“PTX” Reclaims A cappella

Pat Kenney
Managing Editor

 

 

 

When Kanye West jumped on stage after Beck was awarded album of the year, all audience members and viewers rolled their eyes and quietly muttered, “Here we go again.”

But it wasn’t the blazer/t-shirt/sneaker wearing rapper who made Grammy history this time. Instead, it was a humble looking group of five from Arlington, Texas who inconspicuously became a cornerstone for a genre often overlooked.

Pentatonix (PTX) took the a cappella genre and made it their own. Having gained popularity on The Sing Off, NBC’s a cappella competition show, PTX’s momentum has been slowly building up until they exploded onto the scene in 2014.

Through their YouTube channel and tours across the United States, PTX was finally able to sign with RCA Records, a major record label through Sony Music Entertainment, back in May of 2014.

Since the signing, they have released a third album, PTX Volume III, expanded their tour and even released a highly anticipated Holiday album which sold 1.14 million copies from its release (Dec. 10, 2014) until the end of the year (Dec. 31, 2014). Although only having 21 days in 2014, their holiday album, That’s Christmas to Me, became the fourth best selling album in 2014.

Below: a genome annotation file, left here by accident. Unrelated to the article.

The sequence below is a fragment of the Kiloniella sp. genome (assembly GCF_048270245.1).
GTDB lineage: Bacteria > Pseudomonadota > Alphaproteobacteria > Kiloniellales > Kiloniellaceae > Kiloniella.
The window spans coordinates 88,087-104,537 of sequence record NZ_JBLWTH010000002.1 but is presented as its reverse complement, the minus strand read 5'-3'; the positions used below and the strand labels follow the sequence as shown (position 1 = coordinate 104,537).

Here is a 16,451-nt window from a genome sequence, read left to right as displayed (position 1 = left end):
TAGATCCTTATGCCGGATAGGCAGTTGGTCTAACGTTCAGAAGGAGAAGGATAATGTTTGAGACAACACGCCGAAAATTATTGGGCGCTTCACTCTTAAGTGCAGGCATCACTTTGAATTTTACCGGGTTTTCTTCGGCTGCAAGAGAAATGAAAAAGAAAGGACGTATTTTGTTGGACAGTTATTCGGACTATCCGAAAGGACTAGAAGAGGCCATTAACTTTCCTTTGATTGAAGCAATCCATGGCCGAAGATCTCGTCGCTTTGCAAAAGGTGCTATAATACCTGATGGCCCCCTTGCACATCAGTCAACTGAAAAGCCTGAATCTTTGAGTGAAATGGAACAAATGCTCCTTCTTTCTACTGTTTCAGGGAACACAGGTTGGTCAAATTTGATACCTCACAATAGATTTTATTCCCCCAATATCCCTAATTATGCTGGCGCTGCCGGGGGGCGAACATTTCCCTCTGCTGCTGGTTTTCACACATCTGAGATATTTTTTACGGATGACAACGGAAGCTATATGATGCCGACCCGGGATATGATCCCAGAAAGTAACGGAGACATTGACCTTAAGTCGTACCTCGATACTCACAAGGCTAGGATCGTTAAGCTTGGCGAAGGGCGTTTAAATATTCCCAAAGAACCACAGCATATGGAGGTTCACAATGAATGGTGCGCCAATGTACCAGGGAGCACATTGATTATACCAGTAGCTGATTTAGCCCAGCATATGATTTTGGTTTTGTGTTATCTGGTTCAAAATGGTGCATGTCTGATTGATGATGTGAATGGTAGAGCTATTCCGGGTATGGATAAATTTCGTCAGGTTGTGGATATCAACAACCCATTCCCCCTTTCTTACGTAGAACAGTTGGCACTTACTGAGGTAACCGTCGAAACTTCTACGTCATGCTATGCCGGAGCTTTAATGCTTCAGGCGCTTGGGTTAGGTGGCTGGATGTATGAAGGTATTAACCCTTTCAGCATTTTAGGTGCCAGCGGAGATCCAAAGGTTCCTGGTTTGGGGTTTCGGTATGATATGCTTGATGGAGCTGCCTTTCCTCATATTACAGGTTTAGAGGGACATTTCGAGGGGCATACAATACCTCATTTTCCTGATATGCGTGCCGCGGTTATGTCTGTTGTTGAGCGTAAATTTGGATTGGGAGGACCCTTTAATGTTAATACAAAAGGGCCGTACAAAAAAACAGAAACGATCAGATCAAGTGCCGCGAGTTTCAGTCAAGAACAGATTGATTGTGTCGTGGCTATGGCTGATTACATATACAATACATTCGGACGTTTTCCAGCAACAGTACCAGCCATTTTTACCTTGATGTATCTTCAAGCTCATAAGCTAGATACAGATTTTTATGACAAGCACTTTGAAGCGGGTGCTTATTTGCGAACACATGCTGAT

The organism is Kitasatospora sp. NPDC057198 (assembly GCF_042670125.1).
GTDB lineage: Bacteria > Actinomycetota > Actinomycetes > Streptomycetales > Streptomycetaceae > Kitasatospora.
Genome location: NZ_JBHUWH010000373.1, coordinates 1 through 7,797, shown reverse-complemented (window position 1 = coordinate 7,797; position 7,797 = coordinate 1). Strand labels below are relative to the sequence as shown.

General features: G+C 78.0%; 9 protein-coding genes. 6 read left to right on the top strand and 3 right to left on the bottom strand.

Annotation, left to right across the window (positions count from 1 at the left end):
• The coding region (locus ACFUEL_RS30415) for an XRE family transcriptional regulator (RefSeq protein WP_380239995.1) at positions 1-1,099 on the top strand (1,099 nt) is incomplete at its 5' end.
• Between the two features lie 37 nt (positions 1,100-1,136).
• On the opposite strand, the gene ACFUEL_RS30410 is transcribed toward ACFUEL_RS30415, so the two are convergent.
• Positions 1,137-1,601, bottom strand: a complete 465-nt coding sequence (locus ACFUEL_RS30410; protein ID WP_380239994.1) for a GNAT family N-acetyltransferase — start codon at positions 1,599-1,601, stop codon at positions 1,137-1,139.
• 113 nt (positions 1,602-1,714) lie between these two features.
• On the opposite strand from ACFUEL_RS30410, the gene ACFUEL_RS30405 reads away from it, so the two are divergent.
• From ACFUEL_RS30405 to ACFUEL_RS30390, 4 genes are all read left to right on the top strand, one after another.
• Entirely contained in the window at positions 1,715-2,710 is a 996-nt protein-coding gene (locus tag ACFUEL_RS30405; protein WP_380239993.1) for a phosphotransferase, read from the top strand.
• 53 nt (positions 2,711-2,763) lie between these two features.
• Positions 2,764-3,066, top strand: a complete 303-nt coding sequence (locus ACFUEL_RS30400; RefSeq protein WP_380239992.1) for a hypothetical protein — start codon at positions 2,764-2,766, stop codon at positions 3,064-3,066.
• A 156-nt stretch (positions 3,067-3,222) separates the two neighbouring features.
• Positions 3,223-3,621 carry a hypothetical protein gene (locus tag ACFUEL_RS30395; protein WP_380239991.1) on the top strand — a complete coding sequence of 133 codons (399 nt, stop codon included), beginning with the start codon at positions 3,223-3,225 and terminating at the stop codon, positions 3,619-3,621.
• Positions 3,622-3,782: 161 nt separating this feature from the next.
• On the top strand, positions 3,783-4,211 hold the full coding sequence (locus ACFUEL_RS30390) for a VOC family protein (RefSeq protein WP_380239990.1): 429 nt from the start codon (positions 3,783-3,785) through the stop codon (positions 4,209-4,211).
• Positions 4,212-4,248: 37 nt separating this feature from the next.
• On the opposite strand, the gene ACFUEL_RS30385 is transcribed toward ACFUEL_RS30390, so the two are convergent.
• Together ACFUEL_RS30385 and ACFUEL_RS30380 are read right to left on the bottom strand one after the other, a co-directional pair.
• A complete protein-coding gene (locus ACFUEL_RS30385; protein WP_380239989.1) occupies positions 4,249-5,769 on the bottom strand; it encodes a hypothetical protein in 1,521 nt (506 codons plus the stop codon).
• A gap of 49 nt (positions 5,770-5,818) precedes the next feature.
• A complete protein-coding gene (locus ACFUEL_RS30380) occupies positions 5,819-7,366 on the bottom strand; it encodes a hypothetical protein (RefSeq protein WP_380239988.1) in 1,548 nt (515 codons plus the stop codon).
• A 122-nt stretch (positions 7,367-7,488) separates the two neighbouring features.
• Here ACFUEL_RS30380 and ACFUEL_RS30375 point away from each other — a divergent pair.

It’s safe to say that Pentatonix has shattered all expectations as their stardom and success was solidified Sunday, Feb. 8, night when they became the first a cappella group to win a Grammy award (Best Arrangement, Instrumental or A Cappella).

Winning on the sole power of their Daft Punk mash up, PTX surely had a number of songs in consideration as their range and musical ability hits all sorts of genres.

However, with the tremendous increase in acappella popularity across the country, the genre would not be where it is if it weren’t for two key factors: Pitch Perfect and Pentatonix.

PTX allowed casual and serious music lovers to put a face with the words ‘a cappella’. Whether it was with their ‘Evolution of Music’ or any one of their mash ups, Pentatonix soared, and continues to soar, as musical geniuses who only keep pushing the bar higher.

However, there is still one obstacle that remains for the five vocalists: original music. Although their latest album, PTX Volume III, contained two original songs, it is about time they step away from mash ups and stood alone at the top of the charts with only themselves to thank.

According to lead vocalist and baritone Scott Hoying, PTX is making the switch in 2015.  With the leap to their own music and possibly a whole album’s worth of PTX songs, it is more than possible that their Grammy award this past Sunday will not be their last.

Popular, successful, intelligent and extremely likeable, Pentatonix looks only to be going up from here, lets just hope everyone else can keep up.

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